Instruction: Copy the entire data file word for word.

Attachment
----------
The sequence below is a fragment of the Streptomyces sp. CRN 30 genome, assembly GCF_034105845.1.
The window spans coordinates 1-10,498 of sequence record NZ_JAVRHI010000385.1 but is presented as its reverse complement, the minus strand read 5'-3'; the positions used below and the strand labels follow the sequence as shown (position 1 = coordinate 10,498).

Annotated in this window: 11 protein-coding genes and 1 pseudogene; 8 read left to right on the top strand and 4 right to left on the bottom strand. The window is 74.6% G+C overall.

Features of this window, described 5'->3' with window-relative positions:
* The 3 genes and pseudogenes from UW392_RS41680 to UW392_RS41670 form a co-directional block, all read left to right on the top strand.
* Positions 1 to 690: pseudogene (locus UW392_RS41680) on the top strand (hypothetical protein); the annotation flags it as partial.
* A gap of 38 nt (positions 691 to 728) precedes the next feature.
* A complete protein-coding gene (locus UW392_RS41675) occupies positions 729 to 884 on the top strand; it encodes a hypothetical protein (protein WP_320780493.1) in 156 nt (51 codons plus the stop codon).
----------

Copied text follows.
The sequence below is a fragment of the Streptomyces sp. CRN 30 genome, assembly GCF_034105845.1.
The window spans coordinates 1-10,498 of sequence record NZ_JAVRHI010000385.1 but is presented as its reverse complement, the minus strand read 5'-3'; the positions used below and the strand labels follow the sequence as shown (position 1 = coordinate 10,498).

Annotated in this window: 11 protein-coding genes and 1 pseudogene; 8 read left to right on the top strand and 4 right to left on the bottom strand. The window is 74.6% G+C overall.

Features of this window, described 5'->3' with window-relative positions:
* The 3 genes and pseudogenes from UW392_RS41680 to UW392_RS41670 form a co-directional block, all read left to right on the top strand.
* Positions 1 to 690: pseudogene (locus UW392_RS41680) on the top strand (hypothetical protein); the annotation flags it as partial.
* A gap of 38 nt (positions 691 to 728) precedes the next feature.
* A complete protein-coding gene (locus UW392_RS41675) occupies positions 729 to 884 on the top strand; it encodes a hypothetical protein (protein WP_320780493.1) in 156 nt (51 codons plus the stop codon).